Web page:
Turning to Lawrenceville For Comfort in Crisis

"You have to stop making bread," my sister said one morning, slicing herself a piece of sourdough toast. "I mean it."

"You have to stop making bread," my sister said one morning, slicing herself a piece of sourdough toast. "I mean it."

She was right. Two days after we baked that sourdough, I had managed to plow through half a five-pound bag of flour making far more steamed buns than a house of three people could eat. One day of baking had halved our precious flour supply. Yet I couldn't keep myself out of the kitchen.

I've been stuck in this baking frenzy throughout the entirety of my time social distancing. Nothing about that statement is normal. Social distancing obviously isn't normal. My baking habit isn't normal: I wasn't a baker before quarantine and probably won't stay one afterward. The way I've spent quarantine slowly losing all sense of ordered time and space isn't "normal" self-quarantine, a concept I can't define beyond the fact that it seems to involve regular social contact with college friends outside of Zoom classes and attempting to maintain our old lifestyles. Only the most aggressively stable people I know seem to have achieved this level of "normalcy."

I'm self-aware enough to know what this baking habit means, though: I'm still looking for a sign that things around me are changing in permanent ways, trying to find my way out of my denial of the current situation. I know that bread will not unbake itself and that dough will not un-rise. In contrast, the whole of my first year of college-now characterized more by half-packed suitcases, WeChat updates from family locked down near Wuhan, and half-baked goodbyes to friends I still barely know-has faded into a hazy, meaningless dream. The streets of my college town, slowly filled with valuable memories over the course of a year, have reverted into the tangle of anonymous storefronts I saw from the car window when I arrived in September. In this compressed space, this liminal time, I have reverted to the self I was when I left this house in September. Everything my first year of college was or was supposed to be seems to be gone.

Maybe it's fitting, then, that I've found myself turning back to Lawrenceville for comfort. When my days aren't divided between cooking time and avoiding work, they're filled by updates on social media. Among those updates are all the Lawrenceville accounts I still follow-my underclassmen friends, of course, whose lives I only see through Instagram nowadays, but also Lawrenceville's own accounts. I've paged through the Bunn Library's book recommendations, laughed at the daily mishaps of the newborn lambs at the Big Red Farm, marveled at the fact that The Lawrence's new Board decided to start their tenure over Zoom. I've seen Lawrenceville's official account announce writing workshops organized by Working Title, The Lit, and the Creative Writing Club and realized that, yes, the things I loved at Lawrenceville have lived on and grown unfamiliar. That even as my college experience unravels, the fact that Lawrenceville continues to change has, paradoxically, kept it the community I remember.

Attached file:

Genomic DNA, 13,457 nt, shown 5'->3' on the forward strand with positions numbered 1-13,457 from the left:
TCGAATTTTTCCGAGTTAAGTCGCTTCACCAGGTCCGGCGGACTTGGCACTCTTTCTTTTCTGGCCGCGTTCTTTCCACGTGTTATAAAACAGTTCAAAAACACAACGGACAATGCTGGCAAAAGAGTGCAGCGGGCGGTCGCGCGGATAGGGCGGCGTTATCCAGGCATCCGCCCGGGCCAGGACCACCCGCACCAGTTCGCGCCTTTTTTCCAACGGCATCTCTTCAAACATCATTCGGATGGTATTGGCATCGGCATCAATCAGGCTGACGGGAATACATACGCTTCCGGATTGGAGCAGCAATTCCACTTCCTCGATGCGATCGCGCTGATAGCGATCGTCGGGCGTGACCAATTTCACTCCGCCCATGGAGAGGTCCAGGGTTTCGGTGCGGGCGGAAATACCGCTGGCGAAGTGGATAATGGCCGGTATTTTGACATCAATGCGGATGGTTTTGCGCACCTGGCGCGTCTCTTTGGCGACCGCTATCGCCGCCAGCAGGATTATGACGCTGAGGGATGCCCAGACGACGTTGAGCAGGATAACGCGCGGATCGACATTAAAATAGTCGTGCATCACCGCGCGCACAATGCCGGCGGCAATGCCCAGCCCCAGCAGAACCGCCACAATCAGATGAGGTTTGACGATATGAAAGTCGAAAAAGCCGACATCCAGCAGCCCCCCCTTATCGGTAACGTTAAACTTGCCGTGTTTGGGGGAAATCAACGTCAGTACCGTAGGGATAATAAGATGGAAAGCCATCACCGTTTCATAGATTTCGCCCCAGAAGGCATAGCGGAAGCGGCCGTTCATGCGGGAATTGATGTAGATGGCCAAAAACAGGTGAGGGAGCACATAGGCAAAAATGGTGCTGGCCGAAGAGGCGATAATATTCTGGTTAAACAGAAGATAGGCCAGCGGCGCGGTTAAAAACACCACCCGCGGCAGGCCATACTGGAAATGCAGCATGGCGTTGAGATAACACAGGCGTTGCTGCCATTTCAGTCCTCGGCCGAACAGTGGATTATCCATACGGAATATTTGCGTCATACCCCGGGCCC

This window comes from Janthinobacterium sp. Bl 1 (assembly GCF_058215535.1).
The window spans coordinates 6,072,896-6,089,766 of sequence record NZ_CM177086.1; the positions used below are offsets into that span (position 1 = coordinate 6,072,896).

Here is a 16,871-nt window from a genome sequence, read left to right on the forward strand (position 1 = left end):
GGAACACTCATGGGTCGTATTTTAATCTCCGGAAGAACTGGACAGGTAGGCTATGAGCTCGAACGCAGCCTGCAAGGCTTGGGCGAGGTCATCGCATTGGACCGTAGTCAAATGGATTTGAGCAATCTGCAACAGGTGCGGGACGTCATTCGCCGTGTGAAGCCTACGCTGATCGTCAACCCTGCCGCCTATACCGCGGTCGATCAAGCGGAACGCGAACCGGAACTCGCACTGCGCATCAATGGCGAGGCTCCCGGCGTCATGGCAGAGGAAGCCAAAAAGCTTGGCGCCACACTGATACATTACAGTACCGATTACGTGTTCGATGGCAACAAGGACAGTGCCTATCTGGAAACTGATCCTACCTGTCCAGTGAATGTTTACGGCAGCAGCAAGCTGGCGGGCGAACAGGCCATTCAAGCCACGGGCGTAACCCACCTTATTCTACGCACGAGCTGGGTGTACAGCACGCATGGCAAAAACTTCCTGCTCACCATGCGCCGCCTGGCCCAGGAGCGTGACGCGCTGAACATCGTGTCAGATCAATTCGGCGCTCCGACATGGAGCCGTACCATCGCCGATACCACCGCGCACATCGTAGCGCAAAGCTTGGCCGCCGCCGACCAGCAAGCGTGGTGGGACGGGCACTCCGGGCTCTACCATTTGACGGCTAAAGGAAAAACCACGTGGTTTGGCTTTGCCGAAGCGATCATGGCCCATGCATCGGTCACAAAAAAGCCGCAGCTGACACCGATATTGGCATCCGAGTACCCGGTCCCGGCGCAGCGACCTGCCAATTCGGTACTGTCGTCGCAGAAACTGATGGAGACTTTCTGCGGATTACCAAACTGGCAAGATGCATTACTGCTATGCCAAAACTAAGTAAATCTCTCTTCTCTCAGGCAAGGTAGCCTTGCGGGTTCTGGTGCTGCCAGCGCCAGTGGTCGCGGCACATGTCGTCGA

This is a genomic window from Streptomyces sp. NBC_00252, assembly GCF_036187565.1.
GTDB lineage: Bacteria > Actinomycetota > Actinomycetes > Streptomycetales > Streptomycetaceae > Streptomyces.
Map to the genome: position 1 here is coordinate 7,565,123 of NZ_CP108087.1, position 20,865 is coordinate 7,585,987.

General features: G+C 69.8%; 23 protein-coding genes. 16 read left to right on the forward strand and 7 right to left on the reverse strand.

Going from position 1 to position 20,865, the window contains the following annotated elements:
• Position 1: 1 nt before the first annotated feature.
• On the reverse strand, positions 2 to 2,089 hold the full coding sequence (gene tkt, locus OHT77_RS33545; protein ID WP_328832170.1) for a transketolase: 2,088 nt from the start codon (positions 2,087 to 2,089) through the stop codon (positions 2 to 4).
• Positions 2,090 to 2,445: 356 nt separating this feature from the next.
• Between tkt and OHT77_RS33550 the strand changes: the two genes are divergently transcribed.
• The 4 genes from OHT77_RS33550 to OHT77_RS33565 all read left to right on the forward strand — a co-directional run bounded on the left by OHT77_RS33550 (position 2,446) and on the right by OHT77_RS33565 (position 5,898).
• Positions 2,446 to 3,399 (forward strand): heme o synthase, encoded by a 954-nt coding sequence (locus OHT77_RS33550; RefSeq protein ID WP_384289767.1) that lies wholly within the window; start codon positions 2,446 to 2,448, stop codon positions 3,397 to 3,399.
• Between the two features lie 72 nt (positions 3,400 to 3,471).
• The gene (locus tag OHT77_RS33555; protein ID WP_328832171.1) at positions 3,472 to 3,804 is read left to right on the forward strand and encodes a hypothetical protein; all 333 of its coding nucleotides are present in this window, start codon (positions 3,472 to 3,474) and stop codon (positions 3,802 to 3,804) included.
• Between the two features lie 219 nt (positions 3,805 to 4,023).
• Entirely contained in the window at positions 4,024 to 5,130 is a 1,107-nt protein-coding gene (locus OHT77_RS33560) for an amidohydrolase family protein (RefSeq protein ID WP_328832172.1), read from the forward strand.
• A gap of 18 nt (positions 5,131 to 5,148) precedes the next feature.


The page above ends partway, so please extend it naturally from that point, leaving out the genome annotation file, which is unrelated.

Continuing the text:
I live seven minutes away from Lawrenceville, close enough to drive there and back without my family noticing I've been gone. I haven't tried it, of course. There's nothing to be gained from wandering a campus on lockdown when all the things I'd promised myself I'd do if I visited-pet the farm cats, Bioblitz in the pond, sneak into consult to pester my old teachers-are no longer possible. Yet Lawrenceville's increased social media presence in this time, amplified by my increased awareness of it, feels more than ever like a signal that the world is still turning. As I turn to Lawrenceville for comfort, I realize just how much I miss it. As I struggle through the COVID-19 crisis, I have a renewed appreciation and love for the active Lawrenceville community. Even though I have graduated and gone off to college, I find that my high school family still manages to support me and keep me afloat.

Two weeks ago, the Facebook group chat the 138th Lawrence Board once used for general communications lit up with a flurry of messages-something about a Lawrence 139/140 Zoom call someone wanted us to join. Gladly throwing three days' worth of backed-up homework aside, I clicked on the link to find that at least half of the people in the call were from 138. It was the first time so many of us had been in one place since Thanksgiving.

As the remnants of 139th and 140th Board trickled out, I couldn't help but wonder if everyone was here for the same reason I was: not just for the sake of nostalgia, but for a confirmation that before we left for college, we had been part of this paper together; that 139's transition into 140 proved that this paper was no longer ours; that we really had moved on, even if the stagnancy of the present made it hard to tell. As I turn to the Lawrenceville community for comfort, I realize just how valuable my experiences and friendships were-and how much I miss them. I see that while I may have graduated, my Lawrenceville experience isn't over. No matter the crisis, the Lawrenceville community-comprised of current students, past students, and even teachers-will continue to lift me up.

The day after that Zoom call, with a fresh batch of dough resting in the kitchen cabinet, I stepped outside for the first time in weeks. The trees, bare as winter just weeks ago, were now feathered in green.

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